Five Things To Know About Heart Defects

Mom and dad with happy baby

Download and print this page pdf icon[PDF – 452 KB / 1 page]

Heart defects are conditions that are present at birth and can affect the structure of a person’s heart and the way it works. Heart defects are common, costly, and critical conditions that affect people throughout their lives.  Here are five things to know about heart defects:

Icon: baby and heart

1. Heart defects are common.

Heart defects are the most common type of birth defect. In the United States, about 40,000 babies are born with a heart defect each year.

Icon: baby and heart

2. Heart defects can be diagnosed before birth, at birth, or after a baby leaves the hospital.

Some heart defects can be found during pregnancy by looking at ultrasound pictures of the heart of the developing baby. Other heart defects aren’t detected until birth through newborn screening, or later in life, during childhood or adulthood. Screening newborns for heart defects allows them to be treated early and may prevent other health problems or early death.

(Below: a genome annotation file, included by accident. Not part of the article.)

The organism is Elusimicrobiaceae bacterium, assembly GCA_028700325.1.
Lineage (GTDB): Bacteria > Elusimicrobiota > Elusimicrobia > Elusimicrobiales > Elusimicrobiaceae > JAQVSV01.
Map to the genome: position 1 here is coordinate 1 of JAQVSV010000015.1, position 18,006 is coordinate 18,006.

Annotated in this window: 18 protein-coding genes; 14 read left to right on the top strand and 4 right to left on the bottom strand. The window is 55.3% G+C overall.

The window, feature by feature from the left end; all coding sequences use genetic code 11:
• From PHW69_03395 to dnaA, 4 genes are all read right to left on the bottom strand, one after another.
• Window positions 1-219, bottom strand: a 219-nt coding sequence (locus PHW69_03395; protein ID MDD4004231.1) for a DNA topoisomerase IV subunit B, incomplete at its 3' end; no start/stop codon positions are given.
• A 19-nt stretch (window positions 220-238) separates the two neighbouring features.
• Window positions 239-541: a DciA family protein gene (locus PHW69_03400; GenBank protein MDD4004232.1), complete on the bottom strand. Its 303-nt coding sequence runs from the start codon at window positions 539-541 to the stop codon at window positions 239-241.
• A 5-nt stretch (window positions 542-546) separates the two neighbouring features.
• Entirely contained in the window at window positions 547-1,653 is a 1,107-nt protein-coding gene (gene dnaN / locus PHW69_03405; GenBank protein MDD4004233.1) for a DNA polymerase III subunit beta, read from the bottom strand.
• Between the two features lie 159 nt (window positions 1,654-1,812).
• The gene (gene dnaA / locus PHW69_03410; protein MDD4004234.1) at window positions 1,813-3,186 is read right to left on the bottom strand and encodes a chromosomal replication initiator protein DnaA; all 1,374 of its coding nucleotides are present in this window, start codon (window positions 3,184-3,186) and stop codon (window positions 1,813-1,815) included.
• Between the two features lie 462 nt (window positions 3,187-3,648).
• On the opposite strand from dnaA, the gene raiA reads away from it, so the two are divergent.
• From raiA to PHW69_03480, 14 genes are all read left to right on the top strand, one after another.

Icon: Stack of money

3. Heart defects are costly.

In the United States, hospital costs can exceed $6 billion a year to care for people living with heart defects. Families of children with heart problems who have special healthcare needs may experience high out-of-pocket medical expenses, impacts on employment, and other financial problems.

Icon showing child to adult growth

4. People with heart defects are living longer.

As medical care and treatment have advanced, people with heart defects are living longer and healthier lives. Scientists estimate that more than 2 million people in the United States are living with a heart defect.

Icon of hospital building

5. People with heart defects need lifelong specialty care for their hearts.

Even with improved treatments, many people with a heart defect are not cured, even if their heart defect has been repaired. People with a heart defect can develop other health problems over time, depending on their specific heart defect, the number of heart defects they have, and the severity of their heart defect. Ongoing appropriate medical care for their heart defect will help children and adults live as healthy a life as possible.